Penn State’s anti-virus software detected a possible compromise of a College of Earth and Mineral Sciences faculty member’s laptop Friday.
The laptop, which was recently brought in from a faculty member’s home, contained up to 2,500 Social Security numbers of former students from the classes of 1998, 2002 and 2004, said Doug Stanfield, director of Internet Communications.
Penn State previously utilized Social Security numbers as student identifiers for classes and exams prior to issuing the nine-digit numbers they began using in 2005, according to a release issued by Penn State Live.
All university computers are regularly scanned for personally identifiable information in an attempt to make the computers safer, said Penn State Live editor Reidar Jensen.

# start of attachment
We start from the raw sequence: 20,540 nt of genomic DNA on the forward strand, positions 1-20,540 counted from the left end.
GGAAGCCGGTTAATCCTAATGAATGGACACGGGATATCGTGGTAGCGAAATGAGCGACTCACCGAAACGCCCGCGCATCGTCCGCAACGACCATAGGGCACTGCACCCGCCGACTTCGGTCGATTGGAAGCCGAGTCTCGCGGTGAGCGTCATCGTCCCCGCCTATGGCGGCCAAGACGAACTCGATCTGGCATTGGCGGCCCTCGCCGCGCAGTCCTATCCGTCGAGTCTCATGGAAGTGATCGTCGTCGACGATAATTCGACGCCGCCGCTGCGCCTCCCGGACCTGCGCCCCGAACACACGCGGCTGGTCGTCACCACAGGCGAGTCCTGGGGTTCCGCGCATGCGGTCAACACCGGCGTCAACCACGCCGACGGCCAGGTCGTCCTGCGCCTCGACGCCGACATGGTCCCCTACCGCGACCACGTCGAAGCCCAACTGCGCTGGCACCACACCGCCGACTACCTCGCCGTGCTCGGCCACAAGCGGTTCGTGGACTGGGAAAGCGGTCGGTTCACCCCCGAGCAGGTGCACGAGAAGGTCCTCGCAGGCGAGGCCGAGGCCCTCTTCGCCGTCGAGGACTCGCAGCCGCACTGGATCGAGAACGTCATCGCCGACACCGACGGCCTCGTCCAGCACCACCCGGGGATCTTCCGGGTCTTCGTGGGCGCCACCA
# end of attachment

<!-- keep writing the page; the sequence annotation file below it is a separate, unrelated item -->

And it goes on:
Jensen said the university uses an “advanced intrusion detection system” to identify possible breaches in the security system. As soon as a breach is detected, the computer is removed from the university server and the information is removed, he said.
In addition, the university is also required to notify all possible people whose information may have been compromised, in accordance with the Pennsylvania Breach of Personal Information Notification Act, which went into effect in 2006, Jensen said.
Penn State sent letters on Friday to all individuals whose Social Security numbers may have been accessed, Stanfield said.
Stanfield said the university has not been contacted by any individuals regarding the potentially compromised data as of press time Tuesday.